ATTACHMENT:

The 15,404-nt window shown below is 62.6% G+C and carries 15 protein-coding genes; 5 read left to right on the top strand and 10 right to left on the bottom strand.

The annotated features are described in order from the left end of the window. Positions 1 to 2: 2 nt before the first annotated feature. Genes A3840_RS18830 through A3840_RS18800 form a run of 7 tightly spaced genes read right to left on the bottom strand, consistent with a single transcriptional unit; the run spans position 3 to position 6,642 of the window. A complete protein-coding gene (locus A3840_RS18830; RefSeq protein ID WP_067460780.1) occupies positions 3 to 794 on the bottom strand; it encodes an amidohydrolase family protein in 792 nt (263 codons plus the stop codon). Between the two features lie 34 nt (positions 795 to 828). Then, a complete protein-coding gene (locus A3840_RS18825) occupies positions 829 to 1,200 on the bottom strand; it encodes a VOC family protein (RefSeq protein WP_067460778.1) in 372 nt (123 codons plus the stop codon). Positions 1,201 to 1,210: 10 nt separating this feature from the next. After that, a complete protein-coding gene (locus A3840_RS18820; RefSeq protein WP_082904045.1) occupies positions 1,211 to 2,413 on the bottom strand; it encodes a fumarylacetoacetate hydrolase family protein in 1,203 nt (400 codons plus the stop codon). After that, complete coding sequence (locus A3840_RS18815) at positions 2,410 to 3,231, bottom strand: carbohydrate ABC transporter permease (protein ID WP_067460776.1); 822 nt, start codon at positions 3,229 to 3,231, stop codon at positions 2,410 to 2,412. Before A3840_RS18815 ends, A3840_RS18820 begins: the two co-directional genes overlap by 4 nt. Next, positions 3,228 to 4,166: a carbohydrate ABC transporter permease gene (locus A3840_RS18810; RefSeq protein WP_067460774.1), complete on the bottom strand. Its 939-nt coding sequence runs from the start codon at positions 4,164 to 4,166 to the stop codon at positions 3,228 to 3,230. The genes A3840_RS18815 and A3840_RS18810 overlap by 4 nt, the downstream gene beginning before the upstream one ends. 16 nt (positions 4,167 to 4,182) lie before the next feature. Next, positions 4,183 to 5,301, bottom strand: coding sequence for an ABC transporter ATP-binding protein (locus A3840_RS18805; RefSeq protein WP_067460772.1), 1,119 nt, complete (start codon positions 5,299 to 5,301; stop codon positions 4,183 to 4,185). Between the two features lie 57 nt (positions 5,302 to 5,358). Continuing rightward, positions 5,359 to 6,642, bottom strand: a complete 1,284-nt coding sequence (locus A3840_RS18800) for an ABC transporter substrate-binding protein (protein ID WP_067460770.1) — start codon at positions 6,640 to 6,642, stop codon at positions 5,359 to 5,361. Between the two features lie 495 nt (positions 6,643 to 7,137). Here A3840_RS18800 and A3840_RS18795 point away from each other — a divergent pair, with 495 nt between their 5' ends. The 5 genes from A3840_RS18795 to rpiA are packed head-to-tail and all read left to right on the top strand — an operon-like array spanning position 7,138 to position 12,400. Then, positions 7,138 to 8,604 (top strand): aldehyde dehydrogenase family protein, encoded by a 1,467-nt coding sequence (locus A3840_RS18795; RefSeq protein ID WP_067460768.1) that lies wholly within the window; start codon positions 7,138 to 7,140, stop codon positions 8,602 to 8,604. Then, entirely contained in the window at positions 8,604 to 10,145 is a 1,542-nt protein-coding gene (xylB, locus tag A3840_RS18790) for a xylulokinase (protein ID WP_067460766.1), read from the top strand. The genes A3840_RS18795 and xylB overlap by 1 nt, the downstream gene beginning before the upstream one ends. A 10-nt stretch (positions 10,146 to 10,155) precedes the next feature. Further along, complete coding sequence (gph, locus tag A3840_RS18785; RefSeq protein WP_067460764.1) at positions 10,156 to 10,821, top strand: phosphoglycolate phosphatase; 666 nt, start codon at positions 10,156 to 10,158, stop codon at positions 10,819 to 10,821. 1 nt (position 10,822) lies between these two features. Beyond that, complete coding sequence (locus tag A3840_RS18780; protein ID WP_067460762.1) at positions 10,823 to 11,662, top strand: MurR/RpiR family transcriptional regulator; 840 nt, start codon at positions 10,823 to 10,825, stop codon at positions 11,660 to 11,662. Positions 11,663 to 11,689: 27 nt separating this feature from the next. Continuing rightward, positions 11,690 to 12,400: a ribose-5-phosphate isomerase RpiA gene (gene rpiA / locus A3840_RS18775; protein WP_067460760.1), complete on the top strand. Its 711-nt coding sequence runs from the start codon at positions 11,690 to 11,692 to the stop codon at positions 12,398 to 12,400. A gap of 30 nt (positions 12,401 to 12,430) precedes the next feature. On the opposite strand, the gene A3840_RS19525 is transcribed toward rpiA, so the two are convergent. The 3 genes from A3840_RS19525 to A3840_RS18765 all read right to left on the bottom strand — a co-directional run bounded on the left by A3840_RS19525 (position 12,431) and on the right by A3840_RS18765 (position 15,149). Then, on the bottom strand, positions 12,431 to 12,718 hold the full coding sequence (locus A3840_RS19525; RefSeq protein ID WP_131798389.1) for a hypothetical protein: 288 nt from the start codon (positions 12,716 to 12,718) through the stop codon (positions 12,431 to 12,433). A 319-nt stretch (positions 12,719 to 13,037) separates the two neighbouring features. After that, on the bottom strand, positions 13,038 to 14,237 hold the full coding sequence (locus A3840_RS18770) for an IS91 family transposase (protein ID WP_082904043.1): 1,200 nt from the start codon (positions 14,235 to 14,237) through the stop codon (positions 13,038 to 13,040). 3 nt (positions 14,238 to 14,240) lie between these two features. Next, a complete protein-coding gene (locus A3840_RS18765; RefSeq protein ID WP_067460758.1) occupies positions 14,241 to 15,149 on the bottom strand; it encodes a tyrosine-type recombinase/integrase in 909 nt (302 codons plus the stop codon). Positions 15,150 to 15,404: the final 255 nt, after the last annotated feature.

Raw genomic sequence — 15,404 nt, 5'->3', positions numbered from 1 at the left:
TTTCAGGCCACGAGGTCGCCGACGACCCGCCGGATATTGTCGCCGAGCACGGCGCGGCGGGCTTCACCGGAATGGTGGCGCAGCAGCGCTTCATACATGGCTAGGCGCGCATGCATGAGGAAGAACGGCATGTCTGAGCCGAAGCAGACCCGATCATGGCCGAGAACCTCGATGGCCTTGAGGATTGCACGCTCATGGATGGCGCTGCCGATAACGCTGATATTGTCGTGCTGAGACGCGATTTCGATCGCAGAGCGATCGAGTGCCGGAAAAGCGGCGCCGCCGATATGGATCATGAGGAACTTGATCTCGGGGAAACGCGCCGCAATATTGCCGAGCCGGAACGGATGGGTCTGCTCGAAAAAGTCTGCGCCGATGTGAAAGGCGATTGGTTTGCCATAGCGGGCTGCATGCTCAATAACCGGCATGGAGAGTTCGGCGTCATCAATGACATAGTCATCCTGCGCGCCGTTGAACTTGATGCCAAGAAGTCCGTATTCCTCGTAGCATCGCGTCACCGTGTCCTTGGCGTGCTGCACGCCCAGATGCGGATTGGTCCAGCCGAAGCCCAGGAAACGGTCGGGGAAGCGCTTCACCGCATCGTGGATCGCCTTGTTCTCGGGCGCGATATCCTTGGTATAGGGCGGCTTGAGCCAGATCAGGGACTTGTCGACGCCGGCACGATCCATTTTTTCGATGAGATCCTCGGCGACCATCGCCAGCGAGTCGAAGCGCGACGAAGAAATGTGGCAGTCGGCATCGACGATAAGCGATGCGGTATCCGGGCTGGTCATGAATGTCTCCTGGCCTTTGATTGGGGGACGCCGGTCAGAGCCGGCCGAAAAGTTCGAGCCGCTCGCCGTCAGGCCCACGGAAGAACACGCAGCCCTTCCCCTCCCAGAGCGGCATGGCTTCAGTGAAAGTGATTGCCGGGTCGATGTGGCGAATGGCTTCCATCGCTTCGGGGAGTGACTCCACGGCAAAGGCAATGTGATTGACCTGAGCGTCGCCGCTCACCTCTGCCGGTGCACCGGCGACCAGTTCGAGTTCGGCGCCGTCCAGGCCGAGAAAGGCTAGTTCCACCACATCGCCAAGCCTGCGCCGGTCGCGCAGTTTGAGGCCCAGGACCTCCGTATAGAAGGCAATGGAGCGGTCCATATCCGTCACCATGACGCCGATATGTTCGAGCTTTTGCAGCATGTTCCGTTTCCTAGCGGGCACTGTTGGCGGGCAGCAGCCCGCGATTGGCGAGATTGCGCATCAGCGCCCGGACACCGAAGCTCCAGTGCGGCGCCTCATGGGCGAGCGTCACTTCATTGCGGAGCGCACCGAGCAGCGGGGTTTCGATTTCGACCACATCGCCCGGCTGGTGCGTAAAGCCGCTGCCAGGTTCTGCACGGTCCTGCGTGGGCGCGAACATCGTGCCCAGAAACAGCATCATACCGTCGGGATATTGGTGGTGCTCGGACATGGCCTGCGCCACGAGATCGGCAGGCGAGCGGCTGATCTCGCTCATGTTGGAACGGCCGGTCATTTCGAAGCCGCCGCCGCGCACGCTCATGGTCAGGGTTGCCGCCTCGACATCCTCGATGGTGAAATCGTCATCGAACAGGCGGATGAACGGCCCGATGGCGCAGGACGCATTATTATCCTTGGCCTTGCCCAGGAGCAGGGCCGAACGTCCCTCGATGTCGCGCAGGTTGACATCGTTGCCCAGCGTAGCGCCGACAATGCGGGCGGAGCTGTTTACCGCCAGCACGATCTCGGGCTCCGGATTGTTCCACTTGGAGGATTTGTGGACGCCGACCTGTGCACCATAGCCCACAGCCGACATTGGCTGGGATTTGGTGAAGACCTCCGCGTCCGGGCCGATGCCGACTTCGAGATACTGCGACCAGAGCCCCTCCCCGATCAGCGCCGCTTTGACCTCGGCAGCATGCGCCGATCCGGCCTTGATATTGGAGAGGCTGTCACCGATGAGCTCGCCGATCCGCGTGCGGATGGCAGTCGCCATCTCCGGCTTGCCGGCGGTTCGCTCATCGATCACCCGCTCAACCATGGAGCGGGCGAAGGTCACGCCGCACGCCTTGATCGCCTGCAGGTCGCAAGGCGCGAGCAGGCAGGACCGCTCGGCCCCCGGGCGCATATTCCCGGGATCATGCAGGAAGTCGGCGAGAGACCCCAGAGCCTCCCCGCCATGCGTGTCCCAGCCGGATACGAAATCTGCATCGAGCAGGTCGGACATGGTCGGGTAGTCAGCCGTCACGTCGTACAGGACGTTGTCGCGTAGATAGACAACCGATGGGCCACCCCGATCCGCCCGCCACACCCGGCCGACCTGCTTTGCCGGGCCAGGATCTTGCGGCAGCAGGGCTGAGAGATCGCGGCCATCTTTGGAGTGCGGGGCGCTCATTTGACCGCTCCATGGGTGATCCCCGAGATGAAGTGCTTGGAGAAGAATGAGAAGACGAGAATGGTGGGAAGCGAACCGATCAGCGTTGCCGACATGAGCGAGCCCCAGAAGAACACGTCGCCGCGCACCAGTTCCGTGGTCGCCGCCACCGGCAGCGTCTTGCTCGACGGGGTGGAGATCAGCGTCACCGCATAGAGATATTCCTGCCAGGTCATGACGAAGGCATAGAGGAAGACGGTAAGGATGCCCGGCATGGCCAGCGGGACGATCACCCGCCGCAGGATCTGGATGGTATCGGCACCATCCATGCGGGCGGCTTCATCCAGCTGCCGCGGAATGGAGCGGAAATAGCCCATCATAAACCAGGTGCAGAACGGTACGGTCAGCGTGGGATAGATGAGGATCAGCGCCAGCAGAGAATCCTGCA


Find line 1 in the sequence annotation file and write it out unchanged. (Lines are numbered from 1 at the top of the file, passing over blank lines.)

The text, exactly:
The 15,404-nt window shown below is 62.6% G+C and carries 15 protein-coding genes; 5 read left to right on the top strand and 10 right to left on the bottom strand.